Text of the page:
We are a collective of Indigenous organizers of the Great Plains working to resist and Indigenize colonial institutions, ideologies, and behaviors. Our homelands are located in the vast grassland of Turtle Island, situated between the Rocky Mountains and the Mississippi River and stretching from the Northern Tundra to the Gulf of Mexico.
Christine Nobiss, Plains Cree/Saulteaux
Christine Nobiss is Plains Cree/Saulteaux of the George Gordon First Nation in Saskatchewan, Canada and grew up in Winnipeg, Manitoba, Canada. Founder of Indigenous Iowa (now Great Plains Action Society), Little Creek Camp, and Decolonizer with Seeding Sovereignty, she lives a busy life organizing in Iowa and around the country. She is also a speaker, writer, artist and movement mentor in Iowa, and across the nation. She believes that environmental and social justice work are inextricably linked and change will only happen when we dismantle corrupt political and economic systems and rebuild them with a decolonized worldview. Christine graduated from the University of Iowa with a Masters Degree in Religious Studies (with a focus on Native American Religion and Culture) and a Graduate Minor in American Indian Native Studies. She fights for a better future for her two small children.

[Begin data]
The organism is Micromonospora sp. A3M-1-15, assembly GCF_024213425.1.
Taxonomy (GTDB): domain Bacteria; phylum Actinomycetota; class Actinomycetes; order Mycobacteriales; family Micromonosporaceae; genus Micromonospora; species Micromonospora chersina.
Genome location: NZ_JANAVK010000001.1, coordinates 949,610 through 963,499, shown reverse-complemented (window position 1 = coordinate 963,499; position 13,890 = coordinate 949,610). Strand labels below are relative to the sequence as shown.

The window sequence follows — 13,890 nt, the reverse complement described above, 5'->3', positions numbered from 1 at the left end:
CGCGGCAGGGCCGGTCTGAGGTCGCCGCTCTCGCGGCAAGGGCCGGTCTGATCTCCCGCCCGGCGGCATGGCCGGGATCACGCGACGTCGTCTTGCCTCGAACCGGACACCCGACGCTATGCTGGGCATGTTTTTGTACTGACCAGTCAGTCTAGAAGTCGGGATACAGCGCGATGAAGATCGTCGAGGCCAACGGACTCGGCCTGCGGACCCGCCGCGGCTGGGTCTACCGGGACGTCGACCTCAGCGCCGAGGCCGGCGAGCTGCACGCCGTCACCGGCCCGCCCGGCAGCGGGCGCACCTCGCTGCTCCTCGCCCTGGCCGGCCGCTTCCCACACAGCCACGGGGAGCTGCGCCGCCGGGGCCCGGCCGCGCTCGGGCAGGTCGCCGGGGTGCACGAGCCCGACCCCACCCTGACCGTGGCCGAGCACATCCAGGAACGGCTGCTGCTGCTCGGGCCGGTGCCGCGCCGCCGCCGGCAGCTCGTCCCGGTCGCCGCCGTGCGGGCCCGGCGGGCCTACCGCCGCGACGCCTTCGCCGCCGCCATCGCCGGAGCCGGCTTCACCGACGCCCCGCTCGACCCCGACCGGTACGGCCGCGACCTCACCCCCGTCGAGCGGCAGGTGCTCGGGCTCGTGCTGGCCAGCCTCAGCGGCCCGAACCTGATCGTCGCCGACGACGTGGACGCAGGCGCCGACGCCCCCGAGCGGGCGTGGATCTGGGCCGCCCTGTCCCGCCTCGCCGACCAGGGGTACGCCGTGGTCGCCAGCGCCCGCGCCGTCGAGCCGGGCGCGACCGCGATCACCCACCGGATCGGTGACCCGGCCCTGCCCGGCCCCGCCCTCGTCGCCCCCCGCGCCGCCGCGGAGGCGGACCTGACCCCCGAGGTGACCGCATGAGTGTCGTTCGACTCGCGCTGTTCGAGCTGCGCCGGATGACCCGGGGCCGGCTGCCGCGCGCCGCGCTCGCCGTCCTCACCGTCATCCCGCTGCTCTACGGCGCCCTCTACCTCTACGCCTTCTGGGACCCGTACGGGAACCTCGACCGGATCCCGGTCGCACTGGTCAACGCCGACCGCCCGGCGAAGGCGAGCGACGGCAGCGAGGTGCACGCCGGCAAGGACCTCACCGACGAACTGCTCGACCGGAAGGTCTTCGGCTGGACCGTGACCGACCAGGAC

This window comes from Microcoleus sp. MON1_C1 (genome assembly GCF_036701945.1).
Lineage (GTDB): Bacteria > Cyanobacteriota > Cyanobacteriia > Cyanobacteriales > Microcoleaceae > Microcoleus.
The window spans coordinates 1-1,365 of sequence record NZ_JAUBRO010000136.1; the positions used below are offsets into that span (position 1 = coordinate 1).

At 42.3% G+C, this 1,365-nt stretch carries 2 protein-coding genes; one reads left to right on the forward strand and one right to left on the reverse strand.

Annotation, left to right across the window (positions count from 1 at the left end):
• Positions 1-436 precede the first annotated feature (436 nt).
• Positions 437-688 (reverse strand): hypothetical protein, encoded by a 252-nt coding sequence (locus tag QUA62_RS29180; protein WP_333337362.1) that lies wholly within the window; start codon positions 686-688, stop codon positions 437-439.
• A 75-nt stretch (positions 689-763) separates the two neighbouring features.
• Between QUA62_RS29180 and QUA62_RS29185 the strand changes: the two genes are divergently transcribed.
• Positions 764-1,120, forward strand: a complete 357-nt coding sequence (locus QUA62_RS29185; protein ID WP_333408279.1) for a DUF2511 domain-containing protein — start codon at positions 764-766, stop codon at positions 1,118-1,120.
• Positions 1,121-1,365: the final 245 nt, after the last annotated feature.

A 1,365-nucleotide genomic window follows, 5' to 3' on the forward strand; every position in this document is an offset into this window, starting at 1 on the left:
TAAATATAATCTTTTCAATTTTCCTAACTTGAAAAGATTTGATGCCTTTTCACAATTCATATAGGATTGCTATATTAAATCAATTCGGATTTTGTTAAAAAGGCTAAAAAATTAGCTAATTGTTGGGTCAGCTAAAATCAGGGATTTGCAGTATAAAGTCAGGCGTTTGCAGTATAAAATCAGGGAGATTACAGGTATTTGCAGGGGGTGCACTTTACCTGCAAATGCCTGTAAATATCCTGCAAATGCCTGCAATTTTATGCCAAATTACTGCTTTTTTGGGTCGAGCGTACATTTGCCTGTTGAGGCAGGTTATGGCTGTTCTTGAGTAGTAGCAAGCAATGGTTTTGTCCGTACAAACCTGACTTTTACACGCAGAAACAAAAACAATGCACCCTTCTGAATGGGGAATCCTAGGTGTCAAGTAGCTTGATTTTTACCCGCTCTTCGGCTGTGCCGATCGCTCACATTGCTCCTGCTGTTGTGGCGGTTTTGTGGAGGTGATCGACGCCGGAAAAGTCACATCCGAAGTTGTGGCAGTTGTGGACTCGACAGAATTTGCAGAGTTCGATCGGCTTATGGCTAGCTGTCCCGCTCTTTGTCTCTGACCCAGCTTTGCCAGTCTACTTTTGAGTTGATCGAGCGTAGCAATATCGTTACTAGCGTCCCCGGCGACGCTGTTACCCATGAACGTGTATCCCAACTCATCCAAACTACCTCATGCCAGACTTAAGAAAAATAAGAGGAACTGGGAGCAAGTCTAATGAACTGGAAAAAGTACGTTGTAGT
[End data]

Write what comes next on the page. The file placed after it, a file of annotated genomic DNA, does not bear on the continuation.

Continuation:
Trisha Cax-Sep-Gu-Wiga Etringer, Ho-Chunk
Trisha Etringer is an enrolled member of the Ho-Chunk Nation who grew up in Elk Run Heights, IA and currently resides in Sioux City, IA. Trisha recently graduated from the University of Northern Iowa with her BA in Psychology and minor in Mental Health. Her goal is to obtain an M.D. with an emphasis on Adolescent Psychiatry. The long-term goal is to work within Indigenous communities who suffer from high rates of suicide, alcoholism, depression, and historical trauma.